Supporting our Sailors Scouts from Troop 07 helped sort Red Cross donations at Sembawang Naval Base in aid of the sailors from the USS John S. McCain. Dexterity Boards for HCA Hospice Care Patients A group of scouts led by Troop 07 Eagle Scout Andrew Greene built four dexterity boards fixed with door knobs, hinges, clothes pegs, light switches and zips. The boards help patients practice daily living skills, which they are having difficulty doing at home.

St Joseph’s Institution International Elementary School (SJIIES) The SJIIES community joined together to wear a touch of gold to raise coins for Children with Cancer in Singapore.

Running for Hope AAS staff member Shu Khanduja and her son Dylan took part in the Yellow Ribbon Prison Run. Through the Yellow Ribbon Project and proceeds from the Yellow Prison Run event, participants and volunteers hope to promote a more accepting society that is willing to give ex-offenders a second chance at making good and supporting their rehabilitation.


Singapore American · November 2017


Patriot Partners

Dawn of a New Century By Marc Servos


hose of us who spent a significant amount of our younger lives in the twentieth century might remember the epic excitement in the lead up to “The Year 2000,” associating it with science fiction. When we finally got to party like it was 1999 for real, spectacular New Year’s celebrations around the world rang in the new millennium. The decade that followed (dubbed “the noughties” by the media) quickly developed its own character, shaped by some tumultuous occurrences, some of which still feel like recent memories. The economy was declining by 2001, largely symbolized by the crash; however, economic issues became a secondary concern after the world was shocked by the September 11 attacks that year. Following these tragic incidents, the US got involved militarily in Afghanistan and Iraq, and in a lower profile campaign in the Philippines, as part of the “War on Terror.” I settled in Singapore at the end of 2000, having visited the country several times previously. The city-state did not escape the recession early in the decade. In December 2001, three months after 9/11, Singapore authorities arrested 13 members of the Al-Qaida affiliated group Jemaah Islamiyah who were plotting to attack targets, especially those frequented by American expats. In health-related matters, the severe acute respiratory syndrome (SARS) pandemic of 2003 spread to Singapore, afflicting 238 locally and tragically claiming 33 lives. People took extra caution when going out, and the Ministry of Education unprecedentedly closed its schools to prevent further spreading of the illness. In December 2004, Singapore was spared the devastation of the tsunami that took the lives of 200,000 victims. Aside from these struggles, progress and change were seen in other areas. The local infrastructure developed, improving options for daily travel around the island and increasing entertainment choices. The Esplanade Theatre and VivoCity opened in 2002 and 2006, respectively. Massive development that changed the landscape commenced during the decade’s later years. The construction of Resorts World Sentosa, along with other projects, practically overhauled the “State of Fun.” Singapore’s skyline was transformed with the addition of the iconic Marina Bay Sands, along with the Marina Barrage and the Singapore Flyer. The MRT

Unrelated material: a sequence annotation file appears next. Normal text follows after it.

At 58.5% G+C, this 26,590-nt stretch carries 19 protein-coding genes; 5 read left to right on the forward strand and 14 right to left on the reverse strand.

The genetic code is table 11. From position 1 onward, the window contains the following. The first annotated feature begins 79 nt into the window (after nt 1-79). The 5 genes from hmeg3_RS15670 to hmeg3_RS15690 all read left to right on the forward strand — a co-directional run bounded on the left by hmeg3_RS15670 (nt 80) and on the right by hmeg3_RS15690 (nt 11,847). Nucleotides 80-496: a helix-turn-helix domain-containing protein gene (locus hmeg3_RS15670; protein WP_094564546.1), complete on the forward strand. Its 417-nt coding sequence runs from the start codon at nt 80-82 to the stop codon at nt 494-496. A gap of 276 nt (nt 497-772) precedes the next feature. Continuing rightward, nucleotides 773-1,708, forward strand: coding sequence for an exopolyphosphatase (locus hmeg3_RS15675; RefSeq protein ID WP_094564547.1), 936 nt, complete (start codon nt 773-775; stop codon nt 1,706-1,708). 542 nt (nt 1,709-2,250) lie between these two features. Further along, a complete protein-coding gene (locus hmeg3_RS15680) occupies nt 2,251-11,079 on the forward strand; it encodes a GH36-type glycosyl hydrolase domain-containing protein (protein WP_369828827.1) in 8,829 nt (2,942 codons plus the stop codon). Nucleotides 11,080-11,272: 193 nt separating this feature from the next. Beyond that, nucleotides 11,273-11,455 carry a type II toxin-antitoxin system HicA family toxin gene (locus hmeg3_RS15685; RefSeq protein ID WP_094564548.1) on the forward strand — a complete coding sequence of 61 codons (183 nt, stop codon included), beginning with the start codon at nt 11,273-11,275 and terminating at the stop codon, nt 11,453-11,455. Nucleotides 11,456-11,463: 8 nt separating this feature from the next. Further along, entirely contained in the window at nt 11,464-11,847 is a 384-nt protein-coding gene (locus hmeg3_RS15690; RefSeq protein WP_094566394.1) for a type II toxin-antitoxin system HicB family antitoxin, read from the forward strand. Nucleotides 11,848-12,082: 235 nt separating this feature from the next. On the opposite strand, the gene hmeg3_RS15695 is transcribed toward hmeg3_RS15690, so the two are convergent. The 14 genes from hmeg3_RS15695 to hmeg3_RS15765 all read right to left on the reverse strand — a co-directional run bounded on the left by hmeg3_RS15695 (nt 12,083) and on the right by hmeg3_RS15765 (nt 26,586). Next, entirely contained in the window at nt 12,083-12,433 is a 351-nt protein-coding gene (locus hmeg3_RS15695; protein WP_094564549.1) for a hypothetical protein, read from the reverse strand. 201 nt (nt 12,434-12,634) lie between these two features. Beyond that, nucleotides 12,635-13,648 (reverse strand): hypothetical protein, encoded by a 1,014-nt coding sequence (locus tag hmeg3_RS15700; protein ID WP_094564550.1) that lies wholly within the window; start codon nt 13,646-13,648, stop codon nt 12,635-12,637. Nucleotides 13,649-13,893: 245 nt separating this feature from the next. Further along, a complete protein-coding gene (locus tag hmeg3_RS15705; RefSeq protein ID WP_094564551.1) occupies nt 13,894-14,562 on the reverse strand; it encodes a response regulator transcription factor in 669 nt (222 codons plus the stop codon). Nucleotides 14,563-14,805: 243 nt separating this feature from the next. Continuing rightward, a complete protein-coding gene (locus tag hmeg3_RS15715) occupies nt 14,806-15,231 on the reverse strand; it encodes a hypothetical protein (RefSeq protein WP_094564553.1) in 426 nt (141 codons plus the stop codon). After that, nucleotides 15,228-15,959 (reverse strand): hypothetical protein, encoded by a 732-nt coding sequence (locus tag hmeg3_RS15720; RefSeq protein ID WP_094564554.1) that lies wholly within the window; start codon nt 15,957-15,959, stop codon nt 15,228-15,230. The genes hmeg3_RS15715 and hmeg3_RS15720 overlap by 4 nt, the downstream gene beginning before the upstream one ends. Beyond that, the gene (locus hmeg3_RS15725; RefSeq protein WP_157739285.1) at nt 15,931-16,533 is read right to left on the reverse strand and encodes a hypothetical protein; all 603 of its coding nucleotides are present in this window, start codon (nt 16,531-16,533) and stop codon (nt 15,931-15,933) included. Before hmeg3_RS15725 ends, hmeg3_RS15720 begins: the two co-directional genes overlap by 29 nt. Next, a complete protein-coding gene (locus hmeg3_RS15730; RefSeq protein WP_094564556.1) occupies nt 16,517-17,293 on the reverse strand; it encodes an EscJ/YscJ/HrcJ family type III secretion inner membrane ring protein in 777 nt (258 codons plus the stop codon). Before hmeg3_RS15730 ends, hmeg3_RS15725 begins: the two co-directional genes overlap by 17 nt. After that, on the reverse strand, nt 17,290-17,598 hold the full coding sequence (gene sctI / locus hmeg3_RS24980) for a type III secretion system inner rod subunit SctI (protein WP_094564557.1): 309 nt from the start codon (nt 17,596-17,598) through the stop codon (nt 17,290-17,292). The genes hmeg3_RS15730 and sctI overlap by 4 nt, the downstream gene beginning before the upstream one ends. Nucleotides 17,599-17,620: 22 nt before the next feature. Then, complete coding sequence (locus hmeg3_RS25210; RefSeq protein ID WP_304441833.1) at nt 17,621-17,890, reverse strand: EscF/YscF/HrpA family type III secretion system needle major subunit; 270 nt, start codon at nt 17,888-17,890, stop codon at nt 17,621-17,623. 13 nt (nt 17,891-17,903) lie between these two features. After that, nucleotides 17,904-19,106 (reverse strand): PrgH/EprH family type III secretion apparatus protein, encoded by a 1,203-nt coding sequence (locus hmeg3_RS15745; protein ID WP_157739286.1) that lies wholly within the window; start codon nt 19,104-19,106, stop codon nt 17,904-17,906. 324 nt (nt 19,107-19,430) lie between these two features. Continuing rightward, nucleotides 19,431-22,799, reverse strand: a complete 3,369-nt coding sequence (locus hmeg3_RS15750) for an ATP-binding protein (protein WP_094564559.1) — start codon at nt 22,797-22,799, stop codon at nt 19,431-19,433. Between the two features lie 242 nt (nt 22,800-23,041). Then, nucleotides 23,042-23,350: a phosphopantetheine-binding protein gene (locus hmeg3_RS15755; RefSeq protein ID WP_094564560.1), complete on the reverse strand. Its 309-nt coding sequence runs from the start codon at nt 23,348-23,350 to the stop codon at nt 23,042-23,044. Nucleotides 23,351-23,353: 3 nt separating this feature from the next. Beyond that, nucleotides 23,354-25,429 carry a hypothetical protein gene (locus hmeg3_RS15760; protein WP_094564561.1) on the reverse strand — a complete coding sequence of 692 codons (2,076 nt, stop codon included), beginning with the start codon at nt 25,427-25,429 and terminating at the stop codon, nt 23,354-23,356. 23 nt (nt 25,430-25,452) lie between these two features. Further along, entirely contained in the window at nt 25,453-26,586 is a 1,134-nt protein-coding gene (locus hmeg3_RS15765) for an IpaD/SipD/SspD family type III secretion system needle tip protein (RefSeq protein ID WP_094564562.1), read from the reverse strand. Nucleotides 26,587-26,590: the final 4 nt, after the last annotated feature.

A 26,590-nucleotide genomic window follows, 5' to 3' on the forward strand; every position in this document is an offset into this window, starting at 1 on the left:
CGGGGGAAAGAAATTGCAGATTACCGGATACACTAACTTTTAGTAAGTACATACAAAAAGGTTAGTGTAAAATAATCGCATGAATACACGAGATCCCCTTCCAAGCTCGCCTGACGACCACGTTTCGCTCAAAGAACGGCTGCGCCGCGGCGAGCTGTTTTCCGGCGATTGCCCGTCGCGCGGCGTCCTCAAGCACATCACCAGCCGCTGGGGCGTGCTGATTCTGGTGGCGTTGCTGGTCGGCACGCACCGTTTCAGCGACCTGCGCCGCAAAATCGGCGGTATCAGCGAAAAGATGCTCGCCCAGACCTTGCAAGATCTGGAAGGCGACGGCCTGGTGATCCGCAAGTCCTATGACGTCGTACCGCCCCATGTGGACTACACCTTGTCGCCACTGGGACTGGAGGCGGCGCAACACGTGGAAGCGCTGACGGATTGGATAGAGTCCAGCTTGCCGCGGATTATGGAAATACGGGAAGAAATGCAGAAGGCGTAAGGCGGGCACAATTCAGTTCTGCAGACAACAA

expanded with the 2003 opening of the Northeast Line and construction of the Circle Line. Singapore’s leadership transitioned in 2004 with Prime Minister Goh Chuk Tong passing the baton to Lee Hsien Loong. I joined the American Association of Singapore (AAS) in 2001, and enjoyed volunteering at my first Independence Day celebration that July. Later that year, my (Singaporean) wife and I joined many members of the American community at a memorial service for 9/11 at the National Stadium; which was also well supported by Singaporeans and people of other nationalities. Members of Singapore’s leadership, including Senior Minister Lee Kuan Yew, were in attendance; Prime Minister Goh and US Ambassador, Franklin Lavin, addressed the mourners. AAS Independence Day celebrations were held at the US Navy’s Terror Club throughout the decade. With greater security concerns after 2001, extra measures were in place for a number of years, supported by the help of the Singapore Armed Forces. In 2005, representatives of the American Olympic Committee were in Singapore to promote New York City’s bid for the 2012 Summer Olympic Games. During their stay some members of the committee also took some time out to enjoy AAS’ Independence Day festivities. During the decade, Americans in Singapore saw a few more milestones, including AAS chartering the American Dragons (dragon boat team) in 2005, and the opening of Stamford American International School in 2009. In 2006, I returned to the United States for a few years. Moving back to the Lion City in 2009, I saw the remarkable changes that had transpired during my short absence. It has been said that change is constant in Singapore, so let’s stay tuned to see how the future unfolds. Marc Servos is a Hoosier in terms of his home state and alma mater. The Fort Wayne native and US Army vet is married to a Singaporean and has been living here for a number of years. He has two children, ages 15 and 7. Photos courtesy of Singapore American newspaper archives